2) U.S. and European institutions are rebalancing their investment models to compensate.
Most investors don't realize how the big boys play the game. They're not really gunslingers. In reality, most operate on very sophisticated quantitative models that structure everything from risk management to specific stock selection. Their models also typically include "tactical overlays" that help further mitigate risk and capitalize on opportunity - I know because I've worked on many of them over the years.
Long story short, when holdings reach certain thresholds - either up or down - and the "value at risk" exceeds specific risk management metrics, the models begin to adjust in what is essentially a monster rebalancing.
When risk is in line with expectations, this generally translates into assets being shifted around into portfolio segments that are underweighted or simply underperforming.
When risk is out of line like it was leading into Monday's blitz, this can result in a "fire sale," wherein lots of assets are put on the block as part of a process known as "cross-selling." That's what kicked things off in the after-hours markets as Asian exchanges came open and the "book" got passed, first through European exchanges and finally into U.S. markets when they opened.
The problem was exacerbated because when program selling kicks in, there is no buying allowed until the models come into line. This creates a situation where the "bids" - meaning the buyers - walk away so prices fall even faster. In practical terms, it's like half the markets - the buying half - simply vanish.
Compounding the problem...
3) Big traders were piling on the shorts.
This move was really not anything to do with fundamentals. It was all about big boys and their toys.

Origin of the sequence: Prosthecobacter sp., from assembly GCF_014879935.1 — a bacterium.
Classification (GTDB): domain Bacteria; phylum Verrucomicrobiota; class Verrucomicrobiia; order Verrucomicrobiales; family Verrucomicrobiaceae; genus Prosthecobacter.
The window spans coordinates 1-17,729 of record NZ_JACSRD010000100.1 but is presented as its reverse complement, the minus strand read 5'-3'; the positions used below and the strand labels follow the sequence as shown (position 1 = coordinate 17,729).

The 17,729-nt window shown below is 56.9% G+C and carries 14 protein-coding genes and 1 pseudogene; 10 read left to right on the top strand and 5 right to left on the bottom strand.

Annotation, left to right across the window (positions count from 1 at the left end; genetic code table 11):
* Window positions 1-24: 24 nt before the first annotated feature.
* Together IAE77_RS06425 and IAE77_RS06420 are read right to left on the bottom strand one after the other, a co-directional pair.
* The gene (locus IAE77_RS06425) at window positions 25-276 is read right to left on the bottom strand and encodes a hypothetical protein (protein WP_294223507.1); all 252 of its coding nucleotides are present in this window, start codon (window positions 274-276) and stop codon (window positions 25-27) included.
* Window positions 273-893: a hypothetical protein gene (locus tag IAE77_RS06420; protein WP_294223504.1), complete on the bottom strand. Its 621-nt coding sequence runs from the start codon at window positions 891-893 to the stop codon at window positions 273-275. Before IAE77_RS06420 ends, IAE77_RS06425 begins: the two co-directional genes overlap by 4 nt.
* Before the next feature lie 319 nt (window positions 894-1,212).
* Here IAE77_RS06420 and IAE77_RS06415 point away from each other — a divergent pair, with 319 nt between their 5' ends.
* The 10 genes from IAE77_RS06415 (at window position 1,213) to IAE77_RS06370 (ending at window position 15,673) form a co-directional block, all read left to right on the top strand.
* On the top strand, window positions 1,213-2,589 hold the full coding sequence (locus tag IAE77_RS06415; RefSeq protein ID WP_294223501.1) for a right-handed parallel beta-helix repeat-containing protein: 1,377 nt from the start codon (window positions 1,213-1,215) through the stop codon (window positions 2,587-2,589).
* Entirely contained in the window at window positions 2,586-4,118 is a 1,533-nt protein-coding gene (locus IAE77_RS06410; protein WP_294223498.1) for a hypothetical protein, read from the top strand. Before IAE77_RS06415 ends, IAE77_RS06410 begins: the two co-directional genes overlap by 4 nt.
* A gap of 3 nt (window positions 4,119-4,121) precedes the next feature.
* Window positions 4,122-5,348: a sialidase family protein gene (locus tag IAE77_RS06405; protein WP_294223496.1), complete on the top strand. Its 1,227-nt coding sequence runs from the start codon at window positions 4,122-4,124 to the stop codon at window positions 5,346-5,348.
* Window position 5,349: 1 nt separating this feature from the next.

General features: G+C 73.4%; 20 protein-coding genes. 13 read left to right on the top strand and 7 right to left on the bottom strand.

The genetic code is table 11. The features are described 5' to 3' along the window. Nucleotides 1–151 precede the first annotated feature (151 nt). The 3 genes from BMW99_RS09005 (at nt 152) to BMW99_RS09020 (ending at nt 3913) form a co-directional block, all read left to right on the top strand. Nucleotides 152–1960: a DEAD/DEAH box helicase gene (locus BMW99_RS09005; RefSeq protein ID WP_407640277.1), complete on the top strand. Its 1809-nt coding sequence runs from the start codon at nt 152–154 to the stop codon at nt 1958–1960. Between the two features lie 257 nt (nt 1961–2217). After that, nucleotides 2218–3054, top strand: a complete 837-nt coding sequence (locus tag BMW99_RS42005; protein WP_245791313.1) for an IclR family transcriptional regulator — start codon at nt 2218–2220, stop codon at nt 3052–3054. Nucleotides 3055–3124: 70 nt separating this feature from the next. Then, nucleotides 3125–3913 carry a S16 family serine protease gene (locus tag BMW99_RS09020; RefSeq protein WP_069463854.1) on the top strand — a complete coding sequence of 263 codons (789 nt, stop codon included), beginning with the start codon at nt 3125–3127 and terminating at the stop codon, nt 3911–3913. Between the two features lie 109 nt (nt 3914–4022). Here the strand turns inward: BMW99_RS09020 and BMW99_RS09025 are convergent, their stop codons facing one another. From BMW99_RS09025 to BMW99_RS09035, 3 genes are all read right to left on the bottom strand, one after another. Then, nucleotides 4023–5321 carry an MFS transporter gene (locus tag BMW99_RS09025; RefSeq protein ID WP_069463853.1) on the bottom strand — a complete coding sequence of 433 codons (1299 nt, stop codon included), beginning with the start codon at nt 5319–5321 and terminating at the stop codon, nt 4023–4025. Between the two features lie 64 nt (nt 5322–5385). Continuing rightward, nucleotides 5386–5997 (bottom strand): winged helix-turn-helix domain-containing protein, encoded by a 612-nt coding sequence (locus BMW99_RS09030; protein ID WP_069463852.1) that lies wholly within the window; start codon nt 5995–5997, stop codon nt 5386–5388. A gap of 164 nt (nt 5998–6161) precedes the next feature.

By actively shorting gold and other commodities, big traders hope to create a self-sustaining feedback loop that drives prices still lower in the immediate future. If they are successful, like they were this time, they'll laugh all the way to the bank.
Now here's the thing. Any speculator who sells into this because they panic actually fuels their greed, not to mention their profits, while also ensuring themselves a one-way trip to the poor house.
Investors like us, on the other hand, don't count. That's because we are using a combination of trailing stops that can't be gamed, while also changing up our tactics so as to specifically defend against this kind of nonsense; I'll have more on that in a minute.
How low will it go?
I don't think gold hitting $1,200 an ounce is out of the question ultimately, but that isn't what's important.
The real issue (and the real unknown) is how heavily leveraged the institutions are and how far out of line the VaR (value at risk) models have become.
If there's a fund or funds that are blowing up and they need a ton of cash, the drop could be pretty extreme even from these levels. If the institutions are simply adjusting their risk modeling, I'd expect a more moderate decline... and probably a period of "basing," too, where gold begins to establish a new, albeit lower, trading range.
Either way, though, don't be surprised by still more volatility and another price drop in the weeks ahead.
When will it turn?
If CFTC (Commodity Futures Trading Commission) data is any indication, that point may be sooner than most people expect. The April 9 COT (Commitment of Traders) report shows hedge funds and money managers adding to net longs - so the buying needed to turn the tide has already begun even as the big boys hope to squeeze yet more panic into profits.
At the same time, as I noted in last week's Reporter, entitled "Hedge Your Portfolio Against the Next Crash," central banks remain net buyers, having boosted their holdings by more than 15 million ounces in 2012.
I think they'll easily double that in 2013, led by central banks from emerging markets who are only too happy to pick up the pieces the West is so cavalierly casting aside at the moment.
And, finally, interest rates will ultimately rise, creating yet another updraft. Depending on how fast that happens, the upward move could go slowly, as the markets adjust to macro-economic pressures, or it could be the reverse of Monday's slide because risk management models begin to run the other way and the big boys find themselves needing to be net buyers.
What can we do about it?
In a word - lots.